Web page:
Loving Kindness, Tactically

My reason for being here is to spread loving kindness. At a tactical level, besides being super-polite as a driver and overtipping (small to me, huge to the recipient), I work to bring smiles and chuckles. Any interaction with customer service that produces a chuckle makes my day. I got a guffaw today from a woman working from home in Alabama, by saying, "That sounds Ducky Dandy."

I spend a lot of time at the hospital these days. I strive to produce a smile or a chuckle (no belly laughs) from everyone I interact with, desk staff, nurses or doctors. Lately I have been scoring .750 or 1.000. Doctors are the toughest. A smile almost meets my goal.

Did I Write This?/Am I The Only One?

Frequently, I say to myself, after stumbling across my own writing from some time ago, “Gosh, that’s a nicely turned phrase, I wonder who wrote it,” only to realize I did.

In a recent example, I gave my nephew some text to train his AI, then asked it a question. The answer included:

“The looks of scorn she heaped on me as I departed her domain were matched only by her efforts to translate my effrontery into lower grades, an effort at which she never succeeded.” I was impressed with the AI’s use of the word “effrontery” until I realized that was my word. OK, in this case the writing was 20 years old.

This is a recurring effect. I frequently listen to love songs I wrote for Vicki during the last few years. And yet… and yet… sometimes I hear a familiar lyric, and ask myself, “Wow. Did I write that? It’s pretty clever.”

I used every search term I could think of to find out if anyone else has ever written on the Internet about “my own writing looks unfamiliar to me sometimes.” Mostly I get articles about imposter syndrome, or what to do if you feel you’re a failure as a writer. Not what I’m looking for. If you’re better at this than I am, let me know.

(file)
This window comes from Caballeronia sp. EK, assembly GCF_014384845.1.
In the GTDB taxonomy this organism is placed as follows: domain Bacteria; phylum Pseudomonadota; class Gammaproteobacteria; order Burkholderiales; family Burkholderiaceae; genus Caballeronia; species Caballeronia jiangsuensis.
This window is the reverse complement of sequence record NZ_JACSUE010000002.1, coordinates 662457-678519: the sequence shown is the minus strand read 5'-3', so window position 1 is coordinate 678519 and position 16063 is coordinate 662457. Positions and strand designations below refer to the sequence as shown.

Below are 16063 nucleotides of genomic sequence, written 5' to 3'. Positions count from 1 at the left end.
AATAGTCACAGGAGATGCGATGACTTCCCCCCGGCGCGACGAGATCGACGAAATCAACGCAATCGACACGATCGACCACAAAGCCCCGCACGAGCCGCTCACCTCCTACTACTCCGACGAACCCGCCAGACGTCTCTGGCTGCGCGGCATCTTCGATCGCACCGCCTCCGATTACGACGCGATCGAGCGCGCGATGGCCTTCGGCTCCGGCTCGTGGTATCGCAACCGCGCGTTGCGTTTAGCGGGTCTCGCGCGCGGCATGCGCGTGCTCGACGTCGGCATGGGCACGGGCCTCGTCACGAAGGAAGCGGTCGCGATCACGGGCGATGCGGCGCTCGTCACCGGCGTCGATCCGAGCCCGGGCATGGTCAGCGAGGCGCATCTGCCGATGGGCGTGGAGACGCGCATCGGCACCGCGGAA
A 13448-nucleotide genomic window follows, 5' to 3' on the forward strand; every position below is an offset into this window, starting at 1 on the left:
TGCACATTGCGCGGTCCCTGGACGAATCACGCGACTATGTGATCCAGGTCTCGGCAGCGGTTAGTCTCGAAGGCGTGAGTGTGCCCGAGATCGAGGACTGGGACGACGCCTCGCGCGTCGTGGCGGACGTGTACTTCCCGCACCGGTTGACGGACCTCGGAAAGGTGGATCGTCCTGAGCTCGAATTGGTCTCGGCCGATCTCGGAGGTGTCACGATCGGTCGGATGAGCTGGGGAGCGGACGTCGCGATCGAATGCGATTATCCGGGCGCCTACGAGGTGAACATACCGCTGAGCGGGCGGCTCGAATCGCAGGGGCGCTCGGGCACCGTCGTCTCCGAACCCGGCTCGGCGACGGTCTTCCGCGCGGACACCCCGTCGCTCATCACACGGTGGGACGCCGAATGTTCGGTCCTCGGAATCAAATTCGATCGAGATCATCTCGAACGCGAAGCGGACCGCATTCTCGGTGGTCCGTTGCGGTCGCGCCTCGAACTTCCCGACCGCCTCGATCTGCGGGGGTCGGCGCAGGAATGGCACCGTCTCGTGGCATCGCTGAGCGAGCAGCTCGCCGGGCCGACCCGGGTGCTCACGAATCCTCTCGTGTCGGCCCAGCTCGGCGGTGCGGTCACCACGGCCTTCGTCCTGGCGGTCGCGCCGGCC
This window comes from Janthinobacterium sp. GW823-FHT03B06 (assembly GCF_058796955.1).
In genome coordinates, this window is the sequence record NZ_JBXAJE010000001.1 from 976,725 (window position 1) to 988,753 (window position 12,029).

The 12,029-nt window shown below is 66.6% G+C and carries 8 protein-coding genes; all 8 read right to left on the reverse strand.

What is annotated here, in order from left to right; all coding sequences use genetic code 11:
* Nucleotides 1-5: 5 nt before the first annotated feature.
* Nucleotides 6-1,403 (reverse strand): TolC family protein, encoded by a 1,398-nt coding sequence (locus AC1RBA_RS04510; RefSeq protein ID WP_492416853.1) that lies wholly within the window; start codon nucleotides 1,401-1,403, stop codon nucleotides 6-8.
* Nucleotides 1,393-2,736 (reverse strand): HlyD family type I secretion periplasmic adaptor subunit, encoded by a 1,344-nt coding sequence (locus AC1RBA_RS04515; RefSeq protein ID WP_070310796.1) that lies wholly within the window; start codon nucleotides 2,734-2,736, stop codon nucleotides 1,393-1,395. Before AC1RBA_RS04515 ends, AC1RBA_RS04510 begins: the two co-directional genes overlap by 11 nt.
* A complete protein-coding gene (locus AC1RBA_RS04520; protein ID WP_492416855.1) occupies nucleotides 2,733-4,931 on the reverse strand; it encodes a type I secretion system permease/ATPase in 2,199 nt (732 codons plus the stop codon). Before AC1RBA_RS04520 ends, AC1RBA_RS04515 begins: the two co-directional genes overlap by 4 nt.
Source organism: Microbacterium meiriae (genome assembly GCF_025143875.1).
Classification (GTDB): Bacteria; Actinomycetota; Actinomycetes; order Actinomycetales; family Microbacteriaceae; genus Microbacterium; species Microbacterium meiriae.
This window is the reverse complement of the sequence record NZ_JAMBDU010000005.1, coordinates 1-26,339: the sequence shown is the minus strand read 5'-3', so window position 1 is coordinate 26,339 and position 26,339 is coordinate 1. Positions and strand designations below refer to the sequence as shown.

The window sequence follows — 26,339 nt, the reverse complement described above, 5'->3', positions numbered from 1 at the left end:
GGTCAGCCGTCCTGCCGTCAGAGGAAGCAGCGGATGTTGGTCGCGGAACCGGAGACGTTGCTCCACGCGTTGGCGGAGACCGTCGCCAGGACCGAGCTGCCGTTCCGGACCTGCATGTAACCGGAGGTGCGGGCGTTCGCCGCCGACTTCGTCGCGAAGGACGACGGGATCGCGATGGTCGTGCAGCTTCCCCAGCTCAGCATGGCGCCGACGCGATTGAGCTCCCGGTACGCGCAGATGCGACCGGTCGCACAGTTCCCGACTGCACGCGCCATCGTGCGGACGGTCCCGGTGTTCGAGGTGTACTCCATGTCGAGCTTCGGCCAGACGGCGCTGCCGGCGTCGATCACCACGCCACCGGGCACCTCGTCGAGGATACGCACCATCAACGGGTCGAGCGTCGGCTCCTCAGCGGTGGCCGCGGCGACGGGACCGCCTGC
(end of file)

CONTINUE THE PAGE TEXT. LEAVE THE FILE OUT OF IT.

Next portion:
Life Gets Narrower

It happened to Vicki’s parents, and mine, and now it is happening to us. Life gets narrower. You go out less, do fewer things, see fewer people. Novelty becomes irregular.

We used to belong to the SF Ballet, ACT, Berkeley Rep, and California Shakespeare. Now: no performing arts.

We used to be in SF several times a month. Now: none.

We used to endeavor to try each new SF restaurant (or even the occasional Berkeley/Walnut Creek restaurant) that got a good review. Now: not.

Other than weekends away within a few hours driving distance, no travel.

An inevitable part of aging, it appears.

This and That

Words I Live By
As long as you are breathing
There is more right with you than there is wrong. (Self-obvious). Best to be above room temperature.

This too will pass
You have real character if you remember to say this in the good times as well as the bad.